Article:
Exit 28 from the Atlantic City Expressway onto Rt. 206 north. Wharton State Forest has two offices - one at Batsto Village and one at Atsion Recreation Area. Batsto Village is located on Route 542, eight miles east of Hammonton. Atsion is on Route 206, eight miles north of Hammonton.
Wharton State Forest situated within the heart of the New Jersey Pine Barrens, in southern New Jersey is the largest single tract of wilderness within the New Jersey State Park System. The cedar swamps, bogs and heath plains of short stunted pines along with remnants of old settlements and ghost towns give the Jersey Pine Barrens an air of mystery. According to local legend, a creature known as the Jersey Devil haunts the area, feeding on livestock and unwary mountain bikers!
A 500+ mile network of hiking trails (including a major section of the 50.2 mile Batona Trail) and unpaved logging roads and trails for mountain biking, hiking and horseback riding wind through a range of habitat from pine-oak forest with dense thickets of brush and understory of scrub oak and pine to savanna-like grasslands and open woods.
More than 155 miles of pristine rivers and streams wind through the serene landscape providing a wealth of canoeing and fishing opportunities. The Mullica (most popular), Batsto, Wading and Oswego Rivers are all ideal for a recreational canoe or kayak trip.
The Wharton State Forest and surrounding areas are home to an incredible variety of flora and fauna, including many rare and threatened species. Numerous lakes, ponds and fields throughout the forest are ideal for birdwatching. Bald eagles, red-tailed hawks, marsh hawks, ospreys, great blue herons, swans, screech owls, great-horned owls, bluebirds, hummingbirds, purple martins, turkeys, beavers, river otters, fox, deer and the beautiful little Pine Barrens treefrog are some of the wildlife alert visitors may see. Several species of orchids and carnivorous plants are also found here.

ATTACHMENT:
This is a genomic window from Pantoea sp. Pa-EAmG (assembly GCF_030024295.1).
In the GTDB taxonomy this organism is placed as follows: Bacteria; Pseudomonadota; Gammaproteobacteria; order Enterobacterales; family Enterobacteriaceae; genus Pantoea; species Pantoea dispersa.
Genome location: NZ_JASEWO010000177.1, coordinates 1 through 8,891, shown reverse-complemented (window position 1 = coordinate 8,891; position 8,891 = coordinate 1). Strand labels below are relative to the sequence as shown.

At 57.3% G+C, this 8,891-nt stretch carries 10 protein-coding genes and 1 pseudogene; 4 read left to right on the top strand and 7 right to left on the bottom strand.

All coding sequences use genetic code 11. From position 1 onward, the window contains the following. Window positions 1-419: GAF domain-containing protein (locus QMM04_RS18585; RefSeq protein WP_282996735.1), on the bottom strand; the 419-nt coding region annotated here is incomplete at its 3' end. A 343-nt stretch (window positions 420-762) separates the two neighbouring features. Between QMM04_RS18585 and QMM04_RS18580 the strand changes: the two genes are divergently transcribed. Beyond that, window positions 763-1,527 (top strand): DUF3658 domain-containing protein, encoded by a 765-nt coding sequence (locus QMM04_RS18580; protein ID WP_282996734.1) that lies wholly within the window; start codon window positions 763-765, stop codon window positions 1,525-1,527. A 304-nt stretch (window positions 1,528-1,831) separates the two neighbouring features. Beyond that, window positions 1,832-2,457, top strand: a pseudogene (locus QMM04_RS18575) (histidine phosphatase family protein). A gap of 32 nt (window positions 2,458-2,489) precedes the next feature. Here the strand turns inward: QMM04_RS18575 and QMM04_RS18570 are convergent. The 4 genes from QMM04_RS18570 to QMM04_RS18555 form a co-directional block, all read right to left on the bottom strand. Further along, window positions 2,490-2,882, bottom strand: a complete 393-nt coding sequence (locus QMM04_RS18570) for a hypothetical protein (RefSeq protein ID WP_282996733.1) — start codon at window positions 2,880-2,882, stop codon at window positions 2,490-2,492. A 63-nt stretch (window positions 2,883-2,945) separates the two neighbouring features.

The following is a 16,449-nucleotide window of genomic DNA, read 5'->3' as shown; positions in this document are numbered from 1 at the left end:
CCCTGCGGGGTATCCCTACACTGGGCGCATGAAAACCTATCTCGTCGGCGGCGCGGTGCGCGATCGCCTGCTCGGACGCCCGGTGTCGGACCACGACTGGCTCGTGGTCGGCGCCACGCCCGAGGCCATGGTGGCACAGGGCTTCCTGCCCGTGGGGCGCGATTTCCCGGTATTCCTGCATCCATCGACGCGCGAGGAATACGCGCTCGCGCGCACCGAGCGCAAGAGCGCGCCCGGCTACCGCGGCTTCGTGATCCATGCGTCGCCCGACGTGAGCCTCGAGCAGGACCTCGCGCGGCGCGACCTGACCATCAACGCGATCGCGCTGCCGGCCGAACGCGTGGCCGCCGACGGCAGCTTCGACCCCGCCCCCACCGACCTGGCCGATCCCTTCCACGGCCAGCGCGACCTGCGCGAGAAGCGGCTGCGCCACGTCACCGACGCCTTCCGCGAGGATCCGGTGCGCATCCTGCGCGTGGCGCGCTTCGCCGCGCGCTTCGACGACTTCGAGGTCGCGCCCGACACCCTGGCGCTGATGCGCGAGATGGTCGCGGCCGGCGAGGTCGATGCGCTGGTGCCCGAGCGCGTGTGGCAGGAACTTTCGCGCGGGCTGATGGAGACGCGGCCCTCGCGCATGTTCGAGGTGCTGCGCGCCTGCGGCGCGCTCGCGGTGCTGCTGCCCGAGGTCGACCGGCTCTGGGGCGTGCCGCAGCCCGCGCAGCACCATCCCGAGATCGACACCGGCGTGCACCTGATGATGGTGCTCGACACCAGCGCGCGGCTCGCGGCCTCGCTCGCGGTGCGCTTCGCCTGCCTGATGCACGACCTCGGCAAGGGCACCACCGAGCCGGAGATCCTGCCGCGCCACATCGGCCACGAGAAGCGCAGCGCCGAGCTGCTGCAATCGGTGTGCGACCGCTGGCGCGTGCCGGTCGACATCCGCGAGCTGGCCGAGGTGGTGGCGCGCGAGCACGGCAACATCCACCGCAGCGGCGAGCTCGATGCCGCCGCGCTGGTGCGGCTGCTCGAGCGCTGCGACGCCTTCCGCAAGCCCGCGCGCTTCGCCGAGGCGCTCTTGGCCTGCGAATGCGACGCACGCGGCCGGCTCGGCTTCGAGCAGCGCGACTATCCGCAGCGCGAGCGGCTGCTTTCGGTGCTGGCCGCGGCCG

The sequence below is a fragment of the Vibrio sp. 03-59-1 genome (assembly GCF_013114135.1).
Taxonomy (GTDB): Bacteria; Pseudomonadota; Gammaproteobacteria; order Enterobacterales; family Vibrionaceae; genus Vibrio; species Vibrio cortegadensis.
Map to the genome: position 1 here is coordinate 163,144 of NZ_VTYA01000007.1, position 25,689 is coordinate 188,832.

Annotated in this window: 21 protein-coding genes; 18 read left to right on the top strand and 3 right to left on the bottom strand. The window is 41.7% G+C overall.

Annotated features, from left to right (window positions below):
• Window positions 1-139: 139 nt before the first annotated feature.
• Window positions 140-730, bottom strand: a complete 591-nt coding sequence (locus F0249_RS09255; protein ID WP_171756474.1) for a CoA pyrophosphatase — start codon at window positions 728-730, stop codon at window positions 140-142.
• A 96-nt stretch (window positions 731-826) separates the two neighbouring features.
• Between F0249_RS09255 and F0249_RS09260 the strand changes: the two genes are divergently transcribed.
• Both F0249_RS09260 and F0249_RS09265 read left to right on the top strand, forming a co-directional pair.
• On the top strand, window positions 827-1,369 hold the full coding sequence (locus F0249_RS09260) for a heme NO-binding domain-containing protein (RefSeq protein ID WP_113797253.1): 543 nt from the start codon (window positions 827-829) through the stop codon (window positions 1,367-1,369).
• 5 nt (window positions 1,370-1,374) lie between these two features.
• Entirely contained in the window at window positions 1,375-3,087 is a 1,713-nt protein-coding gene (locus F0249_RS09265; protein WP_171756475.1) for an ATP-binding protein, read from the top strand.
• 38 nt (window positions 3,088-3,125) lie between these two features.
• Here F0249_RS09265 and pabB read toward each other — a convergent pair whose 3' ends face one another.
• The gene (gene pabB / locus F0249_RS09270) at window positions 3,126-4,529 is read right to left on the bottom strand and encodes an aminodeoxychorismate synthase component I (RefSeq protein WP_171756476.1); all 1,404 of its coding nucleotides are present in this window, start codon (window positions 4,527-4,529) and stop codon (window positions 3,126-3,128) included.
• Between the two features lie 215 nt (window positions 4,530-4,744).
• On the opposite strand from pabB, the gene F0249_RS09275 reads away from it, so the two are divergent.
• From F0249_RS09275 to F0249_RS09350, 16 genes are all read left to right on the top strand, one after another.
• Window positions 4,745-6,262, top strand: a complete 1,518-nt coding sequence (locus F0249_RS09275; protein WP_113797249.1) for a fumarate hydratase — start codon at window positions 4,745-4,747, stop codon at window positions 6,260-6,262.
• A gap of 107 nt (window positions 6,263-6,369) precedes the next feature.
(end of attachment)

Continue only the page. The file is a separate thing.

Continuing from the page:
The spring and summer months can be quite hot, muggy and buggy. The best time to ride is in the fall when the air is crisp, the sand roads are more hard-packed and the ground is blanketed in brilliant fall hues of red and deep maroon interspersed with ochre yellow and pine green. It is one of the most bewitchingly beautiful and interesting landscapes we have ever ridden and hiked through. It calls us back again and again like a siren song. (I'm a poet and don't know it).